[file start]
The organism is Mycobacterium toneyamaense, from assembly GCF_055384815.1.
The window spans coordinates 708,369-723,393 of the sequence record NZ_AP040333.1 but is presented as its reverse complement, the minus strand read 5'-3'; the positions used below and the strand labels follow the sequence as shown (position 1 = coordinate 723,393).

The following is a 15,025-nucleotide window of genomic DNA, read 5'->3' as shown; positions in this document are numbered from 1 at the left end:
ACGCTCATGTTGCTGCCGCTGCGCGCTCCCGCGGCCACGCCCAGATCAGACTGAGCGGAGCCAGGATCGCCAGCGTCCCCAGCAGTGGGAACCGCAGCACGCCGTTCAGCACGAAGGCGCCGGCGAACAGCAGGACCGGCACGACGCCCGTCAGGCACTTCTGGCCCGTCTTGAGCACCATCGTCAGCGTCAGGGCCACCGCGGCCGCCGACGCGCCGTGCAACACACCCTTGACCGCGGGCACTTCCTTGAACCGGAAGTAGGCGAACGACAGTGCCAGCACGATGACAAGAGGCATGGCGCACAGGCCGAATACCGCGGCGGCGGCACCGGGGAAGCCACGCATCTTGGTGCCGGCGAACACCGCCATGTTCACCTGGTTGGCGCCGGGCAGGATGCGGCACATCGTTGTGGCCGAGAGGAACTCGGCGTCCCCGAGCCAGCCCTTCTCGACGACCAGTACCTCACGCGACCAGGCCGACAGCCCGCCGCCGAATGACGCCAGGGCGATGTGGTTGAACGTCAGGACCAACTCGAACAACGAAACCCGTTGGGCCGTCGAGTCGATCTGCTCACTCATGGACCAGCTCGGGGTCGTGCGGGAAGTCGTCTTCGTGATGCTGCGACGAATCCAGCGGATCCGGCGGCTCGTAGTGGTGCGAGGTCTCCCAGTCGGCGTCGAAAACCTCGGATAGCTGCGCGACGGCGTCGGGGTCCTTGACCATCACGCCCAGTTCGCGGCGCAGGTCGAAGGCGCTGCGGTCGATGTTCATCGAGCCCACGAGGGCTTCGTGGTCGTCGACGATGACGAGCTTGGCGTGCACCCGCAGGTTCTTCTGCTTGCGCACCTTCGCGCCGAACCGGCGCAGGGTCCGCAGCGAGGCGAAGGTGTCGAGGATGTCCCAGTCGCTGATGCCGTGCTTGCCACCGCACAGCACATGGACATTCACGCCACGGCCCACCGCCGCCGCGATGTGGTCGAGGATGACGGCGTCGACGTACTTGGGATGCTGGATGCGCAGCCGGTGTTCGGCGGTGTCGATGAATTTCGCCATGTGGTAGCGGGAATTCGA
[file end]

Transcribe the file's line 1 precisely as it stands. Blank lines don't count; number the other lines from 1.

The organism is Mycobacterium toneyamaense, from assembly GCF_055384815.1.